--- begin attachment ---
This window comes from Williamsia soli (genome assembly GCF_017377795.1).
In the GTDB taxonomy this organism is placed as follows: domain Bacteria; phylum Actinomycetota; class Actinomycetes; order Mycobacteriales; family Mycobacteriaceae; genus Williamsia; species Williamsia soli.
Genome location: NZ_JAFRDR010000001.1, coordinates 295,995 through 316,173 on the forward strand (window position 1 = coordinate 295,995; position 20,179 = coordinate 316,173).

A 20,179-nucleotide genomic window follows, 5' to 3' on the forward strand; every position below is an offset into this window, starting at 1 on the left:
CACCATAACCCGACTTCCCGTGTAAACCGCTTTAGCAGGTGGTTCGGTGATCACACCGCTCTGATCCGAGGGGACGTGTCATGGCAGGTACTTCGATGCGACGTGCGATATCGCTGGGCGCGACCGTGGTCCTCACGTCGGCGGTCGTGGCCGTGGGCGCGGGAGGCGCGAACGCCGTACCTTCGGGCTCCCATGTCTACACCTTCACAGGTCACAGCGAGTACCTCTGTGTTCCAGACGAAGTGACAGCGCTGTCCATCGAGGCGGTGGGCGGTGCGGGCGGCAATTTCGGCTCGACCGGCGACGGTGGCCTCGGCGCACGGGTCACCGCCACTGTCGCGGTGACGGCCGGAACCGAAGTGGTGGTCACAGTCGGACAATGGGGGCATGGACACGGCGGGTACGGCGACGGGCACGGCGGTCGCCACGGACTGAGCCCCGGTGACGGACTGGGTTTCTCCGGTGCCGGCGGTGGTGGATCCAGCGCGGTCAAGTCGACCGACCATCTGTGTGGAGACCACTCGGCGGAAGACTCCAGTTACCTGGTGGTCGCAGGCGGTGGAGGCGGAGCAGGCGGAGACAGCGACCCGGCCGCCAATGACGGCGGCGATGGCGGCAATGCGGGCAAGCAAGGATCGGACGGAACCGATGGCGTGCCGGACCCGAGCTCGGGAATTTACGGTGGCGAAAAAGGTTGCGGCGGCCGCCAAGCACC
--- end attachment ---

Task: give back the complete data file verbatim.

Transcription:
This window comes from Williamsia soli (genome assembly GCF_017377795.1).
In the GTDB taxonomy this organism is placed as follows: domain Bacteria; phylum Actinomycetota; class Actinomycetes; order Mycobacteriales; family Mycobacteriaceae; genus Williamsia; species Williamsia soli.
Genome location: NZ_JAFRDR010000001.1, coordinates 295,995 through 316,173 on the forward strand (window position 1 = coordinate 295,995; position 20,179 = coordinate 316,173).

A 20,179-nucleotide genomic window follows, 5' to 3' on the forward strand; every position below is an offset into this window, starting at 1 on the left:
CACCATAACCCGACTTCCCGTGTAAACCGCTTTAGCAGGTGGTTCGGTGATCACACCGCTCTGATCCGAGGGGACGTGTCATGGCAGGTACTTCGATGCGACGTGCGATATCGCTGGGCGCGACCGTGGTCCTCACGTCGGCGGTCGTGGCCGTGGGCGCGGGAGGCGCGAACGCCGTACCTTCGGGCTCCCATGTCTACACCTTCACAGGTCACAGCGAGTACCTCTGTGTTCCAGACGAAGTGACAGCGCTGTCCATCGAGGCGGTGGGCGGTGCGGGCGGCAATTTCGGCTCGACCGGCGACGGTGGCCTCGGCGCACGGGTCACCGCCACTGTCGCGGTGACGGCCGGAACCGAAGTGGTGGTCACAGTCGGACAATGGGGGCATGGACACGGCGGGTACGGCGACGGGCACGGCGGTCGCCACGGACTGAGCCCCGGTGACGGACTGGGTTTCTCCGGTGCCGGCGGTGGTGGATCCAGCGCGGTCAAGTCGACCGACCATCTGTGTGGAGACCACTCGGCGGAAGACTCCAGTTACCTGGTGGTCGCAGGCGGTGGAGGCGGAGCAGGCGGAGACAGCGACCCGGCCGCCAATGACGGCGGCGATGGCGGCAATGCGGGCAAGCAAGGATCGGACGGAACCGATGGCGTGCCGGACCCGAGCTCGGGAATTTACGGTGGCGAAAAAGGTTGCGGCGGCCGCCAAGCACC